The IHS Division of Diabetes Treatment and Prevention (DDTP) is pleased to announce the release of the Special Diabetes Program for Indians (SDPI) Diabetes Prevention and Healthy Heart Toolkits. The toolkits will help American Indian/Alaska Native (AI/AN) communities implement local programs to prevent diabetes and reduce cardiovascular disease risk.
The SDPI Diabetes Prevention (DP) Toolkit is based on the National Institutes of Health’s Diabetes Prevention Program (DPP) research, which showed that losing a small amount of weight through lifestyle changes, can help prevent or delay the onset of type 2 diabetes in diverse populations – including Native people. The DP toolkit will assist programs who wish to implement their own diabetes prevention strategies. The modules in this toolkit provide keys to success and lessons learned from 38 SDPI DP grant programs, including their suggestions on how to incorporate local traditions and cultures. Through the use of videos, case studies and real life examples, the DP toolkit provides information that will help tribes create and sustain their own programs.
The SDPI Healthy Heart (HH) Toolkit was created to reduce the risk factors for cardiovascular disease, which is the leading cause of death in AI/AN people, especially those with diabetes. The 30 SDPI HH grantees implemented an intensive case management intervention in Native communities that helped reduce patients’ cardiovascular disease risk by controlling blood pressure; improving cholesterol levels; and encouraging positive behaviors such as tobacco avoidance, increasing physical activity, and eating healthy foods more often. By integrating these types of interventions into patients’ clinical care, programs can help reduce cardiovascular disease risk in individuals both with and without diabetes. This toolkit shares the SDPI HH grantees' strategies, approaches and examples of tools and materials useful for implementing a cardiovascular disease risk reduction program.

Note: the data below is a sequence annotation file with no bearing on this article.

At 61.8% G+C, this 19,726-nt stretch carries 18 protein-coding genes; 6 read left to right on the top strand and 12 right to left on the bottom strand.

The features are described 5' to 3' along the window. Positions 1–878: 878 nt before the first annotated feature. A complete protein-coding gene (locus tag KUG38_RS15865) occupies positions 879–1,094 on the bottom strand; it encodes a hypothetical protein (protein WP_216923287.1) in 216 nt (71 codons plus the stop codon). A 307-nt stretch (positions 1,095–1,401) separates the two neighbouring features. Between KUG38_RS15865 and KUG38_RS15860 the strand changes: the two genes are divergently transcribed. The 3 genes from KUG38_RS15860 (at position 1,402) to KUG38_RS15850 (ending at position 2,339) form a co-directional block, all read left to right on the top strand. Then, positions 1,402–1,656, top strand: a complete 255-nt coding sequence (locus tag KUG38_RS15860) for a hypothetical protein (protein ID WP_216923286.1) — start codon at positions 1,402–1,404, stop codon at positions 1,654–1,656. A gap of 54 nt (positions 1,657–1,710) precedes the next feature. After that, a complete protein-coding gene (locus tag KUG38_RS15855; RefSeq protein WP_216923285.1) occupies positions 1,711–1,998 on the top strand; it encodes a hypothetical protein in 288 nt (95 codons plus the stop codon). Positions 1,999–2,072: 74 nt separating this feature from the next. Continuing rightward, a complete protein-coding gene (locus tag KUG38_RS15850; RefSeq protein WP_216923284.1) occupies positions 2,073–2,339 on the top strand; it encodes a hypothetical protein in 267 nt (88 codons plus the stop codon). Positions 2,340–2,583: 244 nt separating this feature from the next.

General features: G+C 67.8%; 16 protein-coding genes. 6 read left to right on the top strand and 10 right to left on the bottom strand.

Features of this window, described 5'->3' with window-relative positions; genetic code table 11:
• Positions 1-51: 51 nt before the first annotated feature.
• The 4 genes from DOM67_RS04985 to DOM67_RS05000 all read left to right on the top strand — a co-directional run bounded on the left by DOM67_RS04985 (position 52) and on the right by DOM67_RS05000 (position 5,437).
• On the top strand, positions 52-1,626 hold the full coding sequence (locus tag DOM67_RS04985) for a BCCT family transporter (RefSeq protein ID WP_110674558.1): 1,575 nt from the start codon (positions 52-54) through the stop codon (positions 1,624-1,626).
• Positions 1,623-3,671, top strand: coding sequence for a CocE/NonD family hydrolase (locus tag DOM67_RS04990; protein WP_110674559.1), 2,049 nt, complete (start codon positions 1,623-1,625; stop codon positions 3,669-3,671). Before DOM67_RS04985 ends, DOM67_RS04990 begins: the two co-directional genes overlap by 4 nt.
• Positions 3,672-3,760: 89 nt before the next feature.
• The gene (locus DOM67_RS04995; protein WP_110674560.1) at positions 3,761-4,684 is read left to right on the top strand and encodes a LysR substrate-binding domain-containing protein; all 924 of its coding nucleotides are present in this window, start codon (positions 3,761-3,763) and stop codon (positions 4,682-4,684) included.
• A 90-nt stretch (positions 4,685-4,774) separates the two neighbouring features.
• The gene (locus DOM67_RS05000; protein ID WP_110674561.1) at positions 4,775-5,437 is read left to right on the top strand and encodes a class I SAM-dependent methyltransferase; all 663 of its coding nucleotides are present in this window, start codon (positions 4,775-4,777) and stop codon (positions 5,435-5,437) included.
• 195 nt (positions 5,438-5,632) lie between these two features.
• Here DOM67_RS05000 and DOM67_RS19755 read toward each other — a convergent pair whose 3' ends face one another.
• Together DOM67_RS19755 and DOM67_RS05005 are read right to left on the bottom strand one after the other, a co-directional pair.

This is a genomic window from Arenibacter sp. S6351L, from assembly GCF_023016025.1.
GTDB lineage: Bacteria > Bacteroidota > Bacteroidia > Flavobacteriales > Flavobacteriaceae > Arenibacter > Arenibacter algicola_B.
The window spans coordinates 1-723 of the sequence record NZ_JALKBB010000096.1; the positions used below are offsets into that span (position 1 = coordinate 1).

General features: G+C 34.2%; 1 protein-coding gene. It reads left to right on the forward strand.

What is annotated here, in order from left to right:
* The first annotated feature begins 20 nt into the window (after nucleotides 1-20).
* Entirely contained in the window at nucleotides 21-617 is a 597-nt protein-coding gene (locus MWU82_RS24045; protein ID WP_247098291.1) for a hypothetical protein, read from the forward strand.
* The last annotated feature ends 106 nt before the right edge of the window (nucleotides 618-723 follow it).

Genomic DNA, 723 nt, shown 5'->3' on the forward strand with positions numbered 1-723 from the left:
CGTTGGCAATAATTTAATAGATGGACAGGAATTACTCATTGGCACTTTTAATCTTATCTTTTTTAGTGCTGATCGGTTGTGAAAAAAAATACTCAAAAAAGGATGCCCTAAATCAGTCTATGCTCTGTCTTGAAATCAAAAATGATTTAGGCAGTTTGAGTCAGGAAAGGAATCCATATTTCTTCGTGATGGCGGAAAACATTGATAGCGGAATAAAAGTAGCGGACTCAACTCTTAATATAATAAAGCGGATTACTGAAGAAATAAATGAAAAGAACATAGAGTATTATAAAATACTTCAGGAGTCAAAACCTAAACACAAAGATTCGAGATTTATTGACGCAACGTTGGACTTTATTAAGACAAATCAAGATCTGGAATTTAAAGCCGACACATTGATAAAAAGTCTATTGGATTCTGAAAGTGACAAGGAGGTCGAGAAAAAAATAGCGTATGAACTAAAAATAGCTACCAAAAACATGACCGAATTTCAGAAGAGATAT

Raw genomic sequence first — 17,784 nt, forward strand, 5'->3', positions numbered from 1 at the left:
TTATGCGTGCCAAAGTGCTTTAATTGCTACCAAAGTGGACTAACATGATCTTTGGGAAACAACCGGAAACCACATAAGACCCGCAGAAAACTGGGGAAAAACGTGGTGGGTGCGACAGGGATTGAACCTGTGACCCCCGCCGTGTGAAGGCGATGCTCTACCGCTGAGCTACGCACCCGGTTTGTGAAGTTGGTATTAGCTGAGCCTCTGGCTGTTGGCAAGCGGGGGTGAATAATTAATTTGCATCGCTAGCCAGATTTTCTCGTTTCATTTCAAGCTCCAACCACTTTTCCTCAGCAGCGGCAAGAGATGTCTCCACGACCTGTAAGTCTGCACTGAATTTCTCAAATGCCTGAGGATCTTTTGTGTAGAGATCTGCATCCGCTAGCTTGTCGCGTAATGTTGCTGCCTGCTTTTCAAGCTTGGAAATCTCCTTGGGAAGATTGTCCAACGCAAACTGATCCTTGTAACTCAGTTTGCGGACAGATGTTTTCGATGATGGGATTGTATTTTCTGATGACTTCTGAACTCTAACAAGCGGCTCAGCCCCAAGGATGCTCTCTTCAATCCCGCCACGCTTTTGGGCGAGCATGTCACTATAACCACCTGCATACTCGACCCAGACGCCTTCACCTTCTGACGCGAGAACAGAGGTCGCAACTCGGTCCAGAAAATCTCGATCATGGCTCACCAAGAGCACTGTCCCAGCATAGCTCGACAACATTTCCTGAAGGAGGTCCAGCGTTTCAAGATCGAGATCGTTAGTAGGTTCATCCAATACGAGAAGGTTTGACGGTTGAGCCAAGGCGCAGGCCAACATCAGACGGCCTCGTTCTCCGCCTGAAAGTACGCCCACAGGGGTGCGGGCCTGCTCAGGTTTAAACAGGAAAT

DDTP would like to thank the SDPI DP/HH grantees for sharing their experiences so that others will benefit. It is hoped that other communities will use the toolkits to implement their own innovative strategies to reduce diabetes and cardiovascular disease risk – and create healthier futures for American Indian and Alaska Native people.
For more information, visit the Division of Diabetes Treatment and Prevention page.
Dr. Ann Bullock is the Director of the IHS Division of Diabetes Treatment and Prevention. DDTP provides information and resources to strengthen clinical, public health, and community approaches for diabetes treatment and prevention in AI/AN communities throughout the United States.